This course will serve as a selective overview of the most recent scholarship, which explores systems of captivity and coerced labor in (British) North America and the United States. We will explore indigenous systems of bondage, indigenous enslavement at the hands of European settlers, the transport and indentured servitude of European migrants, the British inter-colonial slave trade, and the indentured and sexual servitude of Chinese migrants and indigenous women in the 19th century. The overwhelming majority of our readings will explore the captivity and enslavement of African-descended people in the New World. In this vein, a number of weeks examine the experiences of African-descended people before leaving the West Coast of Africa, their passage to the New World, and their bondage, resistance and freedom after settlement. The class concludes with readings that examine the development of the penal state, and the criminalization and mass incarceration of black people, and modern systems of slavery in the United States. Many of the required readings will be attentive to the role that the law played in constructing and maintaining systems of American bondage and will examine the ways that gender and sexuality shaped the experiences of bound people as well.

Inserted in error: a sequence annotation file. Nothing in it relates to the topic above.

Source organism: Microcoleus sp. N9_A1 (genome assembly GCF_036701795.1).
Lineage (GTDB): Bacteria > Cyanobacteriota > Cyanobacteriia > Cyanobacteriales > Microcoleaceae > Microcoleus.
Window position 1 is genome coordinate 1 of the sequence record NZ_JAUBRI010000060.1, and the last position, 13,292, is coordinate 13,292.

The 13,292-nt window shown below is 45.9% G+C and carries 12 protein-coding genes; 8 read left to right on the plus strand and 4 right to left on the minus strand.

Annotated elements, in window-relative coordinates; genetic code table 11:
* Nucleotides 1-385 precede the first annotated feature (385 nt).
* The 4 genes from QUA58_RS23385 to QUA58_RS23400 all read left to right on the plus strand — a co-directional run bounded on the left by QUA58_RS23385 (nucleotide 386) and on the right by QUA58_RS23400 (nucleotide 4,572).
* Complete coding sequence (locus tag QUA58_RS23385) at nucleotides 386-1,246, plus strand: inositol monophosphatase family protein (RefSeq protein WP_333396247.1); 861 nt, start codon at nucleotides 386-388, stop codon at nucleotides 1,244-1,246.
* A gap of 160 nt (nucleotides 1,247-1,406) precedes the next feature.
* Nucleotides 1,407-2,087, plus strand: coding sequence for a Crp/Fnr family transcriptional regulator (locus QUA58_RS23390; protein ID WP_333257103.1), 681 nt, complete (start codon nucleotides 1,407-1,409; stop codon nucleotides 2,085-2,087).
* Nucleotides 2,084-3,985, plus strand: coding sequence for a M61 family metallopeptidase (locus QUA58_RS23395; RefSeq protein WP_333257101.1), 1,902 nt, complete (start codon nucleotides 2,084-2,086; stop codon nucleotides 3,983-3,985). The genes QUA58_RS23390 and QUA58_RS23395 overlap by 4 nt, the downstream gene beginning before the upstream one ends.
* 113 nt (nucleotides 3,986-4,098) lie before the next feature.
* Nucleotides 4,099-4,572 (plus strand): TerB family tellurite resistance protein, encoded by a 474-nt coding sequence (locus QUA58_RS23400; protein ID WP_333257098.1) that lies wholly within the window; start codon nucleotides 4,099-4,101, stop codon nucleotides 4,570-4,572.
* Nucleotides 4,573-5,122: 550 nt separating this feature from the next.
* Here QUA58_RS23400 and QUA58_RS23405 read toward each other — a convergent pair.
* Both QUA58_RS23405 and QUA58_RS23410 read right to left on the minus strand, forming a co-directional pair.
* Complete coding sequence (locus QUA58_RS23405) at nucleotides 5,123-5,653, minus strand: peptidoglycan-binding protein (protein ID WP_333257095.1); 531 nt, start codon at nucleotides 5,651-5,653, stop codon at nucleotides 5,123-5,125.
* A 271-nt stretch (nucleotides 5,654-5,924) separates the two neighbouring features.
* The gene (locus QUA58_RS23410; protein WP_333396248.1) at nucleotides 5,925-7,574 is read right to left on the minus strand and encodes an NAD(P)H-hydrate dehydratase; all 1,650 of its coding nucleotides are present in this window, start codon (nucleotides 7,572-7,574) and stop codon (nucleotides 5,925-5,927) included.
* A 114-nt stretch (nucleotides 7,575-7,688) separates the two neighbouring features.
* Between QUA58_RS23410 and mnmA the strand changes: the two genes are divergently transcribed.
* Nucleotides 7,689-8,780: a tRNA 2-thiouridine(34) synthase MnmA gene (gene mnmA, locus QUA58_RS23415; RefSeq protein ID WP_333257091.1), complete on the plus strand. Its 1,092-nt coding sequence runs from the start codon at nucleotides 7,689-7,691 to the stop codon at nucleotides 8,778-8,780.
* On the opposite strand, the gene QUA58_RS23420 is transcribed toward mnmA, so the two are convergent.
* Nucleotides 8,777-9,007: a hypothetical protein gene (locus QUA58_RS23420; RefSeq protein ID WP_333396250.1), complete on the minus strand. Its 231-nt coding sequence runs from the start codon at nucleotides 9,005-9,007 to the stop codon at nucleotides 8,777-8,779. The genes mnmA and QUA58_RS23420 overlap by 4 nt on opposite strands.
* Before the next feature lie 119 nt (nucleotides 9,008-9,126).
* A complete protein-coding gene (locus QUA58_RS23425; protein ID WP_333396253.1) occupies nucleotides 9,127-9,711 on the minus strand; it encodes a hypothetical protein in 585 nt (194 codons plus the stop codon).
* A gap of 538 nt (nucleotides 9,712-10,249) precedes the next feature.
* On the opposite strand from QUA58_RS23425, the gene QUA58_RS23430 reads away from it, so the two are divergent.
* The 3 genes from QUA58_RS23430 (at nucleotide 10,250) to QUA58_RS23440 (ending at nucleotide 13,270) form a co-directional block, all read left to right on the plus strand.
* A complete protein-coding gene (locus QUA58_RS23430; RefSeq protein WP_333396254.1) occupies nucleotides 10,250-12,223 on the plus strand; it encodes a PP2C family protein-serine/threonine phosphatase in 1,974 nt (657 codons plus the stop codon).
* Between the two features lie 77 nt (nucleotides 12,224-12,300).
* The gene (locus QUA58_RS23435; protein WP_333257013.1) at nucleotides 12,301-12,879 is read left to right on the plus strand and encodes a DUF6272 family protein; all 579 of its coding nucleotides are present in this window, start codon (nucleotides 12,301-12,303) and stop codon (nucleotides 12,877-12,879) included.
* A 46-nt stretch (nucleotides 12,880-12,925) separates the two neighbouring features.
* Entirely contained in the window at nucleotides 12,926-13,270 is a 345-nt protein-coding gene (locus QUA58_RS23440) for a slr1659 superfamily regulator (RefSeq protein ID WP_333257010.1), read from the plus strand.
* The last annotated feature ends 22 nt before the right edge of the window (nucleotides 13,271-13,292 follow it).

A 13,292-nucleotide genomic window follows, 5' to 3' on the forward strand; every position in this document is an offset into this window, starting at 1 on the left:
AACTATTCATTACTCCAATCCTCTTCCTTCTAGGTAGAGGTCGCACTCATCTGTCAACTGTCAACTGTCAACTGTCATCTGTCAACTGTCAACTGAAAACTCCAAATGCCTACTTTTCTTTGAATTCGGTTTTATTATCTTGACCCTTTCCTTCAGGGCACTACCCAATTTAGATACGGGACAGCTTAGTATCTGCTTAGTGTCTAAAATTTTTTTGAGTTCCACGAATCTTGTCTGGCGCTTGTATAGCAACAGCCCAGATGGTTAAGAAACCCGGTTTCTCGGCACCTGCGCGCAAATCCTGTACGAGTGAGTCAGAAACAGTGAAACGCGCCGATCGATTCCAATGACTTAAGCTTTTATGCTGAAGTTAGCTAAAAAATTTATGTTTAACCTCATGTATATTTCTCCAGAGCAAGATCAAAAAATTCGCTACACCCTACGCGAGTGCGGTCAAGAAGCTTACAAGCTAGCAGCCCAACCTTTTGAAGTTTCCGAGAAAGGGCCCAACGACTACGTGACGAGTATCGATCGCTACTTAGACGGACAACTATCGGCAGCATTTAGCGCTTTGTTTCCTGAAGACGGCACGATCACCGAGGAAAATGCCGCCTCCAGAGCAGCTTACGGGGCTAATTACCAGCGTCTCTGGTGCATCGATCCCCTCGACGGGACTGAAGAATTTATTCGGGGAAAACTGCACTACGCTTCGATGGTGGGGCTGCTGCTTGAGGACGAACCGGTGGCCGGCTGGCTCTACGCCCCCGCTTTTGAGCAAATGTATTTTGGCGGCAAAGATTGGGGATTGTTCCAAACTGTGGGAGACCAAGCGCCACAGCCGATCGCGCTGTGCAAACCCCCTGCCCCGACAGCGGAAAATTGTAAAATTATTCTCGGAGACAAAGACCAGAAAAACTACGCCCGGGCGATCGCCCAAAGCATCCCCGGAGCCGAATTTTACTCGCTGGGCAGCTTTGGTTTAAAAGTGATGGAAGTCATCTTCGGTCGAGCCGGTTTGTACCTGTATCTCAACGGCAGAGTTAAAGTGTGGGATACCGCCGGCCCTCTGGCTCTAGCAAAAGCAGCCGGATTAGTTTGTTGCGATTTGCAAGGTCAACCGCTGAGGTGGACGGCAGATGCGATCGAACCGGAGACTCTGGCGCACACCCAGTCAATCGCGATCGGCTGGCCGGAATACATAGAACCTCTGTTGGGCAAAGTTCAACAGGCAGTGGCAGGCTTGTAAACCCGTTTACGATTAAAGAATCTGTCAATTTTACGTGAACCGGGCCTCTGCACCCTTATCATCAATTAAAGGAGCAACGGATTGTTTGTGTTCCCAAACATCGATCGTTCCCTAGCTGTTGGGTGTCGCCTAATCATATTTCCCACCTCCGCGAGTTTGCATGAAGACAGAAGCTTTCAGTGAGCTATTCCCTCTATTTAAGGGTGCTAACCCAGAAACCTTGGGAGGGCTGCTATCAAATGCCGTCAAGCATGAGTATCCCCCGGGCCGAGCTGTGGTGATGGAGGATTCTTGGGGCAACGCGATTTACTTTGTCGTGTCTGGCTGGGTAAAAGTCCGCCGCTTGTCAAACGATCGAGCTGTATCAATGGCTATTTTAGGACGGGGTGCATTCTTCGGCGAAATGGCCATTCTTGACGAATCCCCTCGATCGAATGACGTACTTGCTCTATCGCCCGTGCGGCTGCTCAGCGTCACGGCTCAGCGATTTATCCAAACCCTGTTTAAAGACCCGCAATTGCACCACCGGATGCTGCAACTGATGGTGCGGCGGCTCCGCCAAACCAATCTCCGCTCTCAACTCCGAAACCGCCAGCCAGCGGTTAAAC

Stephanie E. Jones-Rogers
Tu 1200-200
CCN: 39807
280D: Making American Culture(s)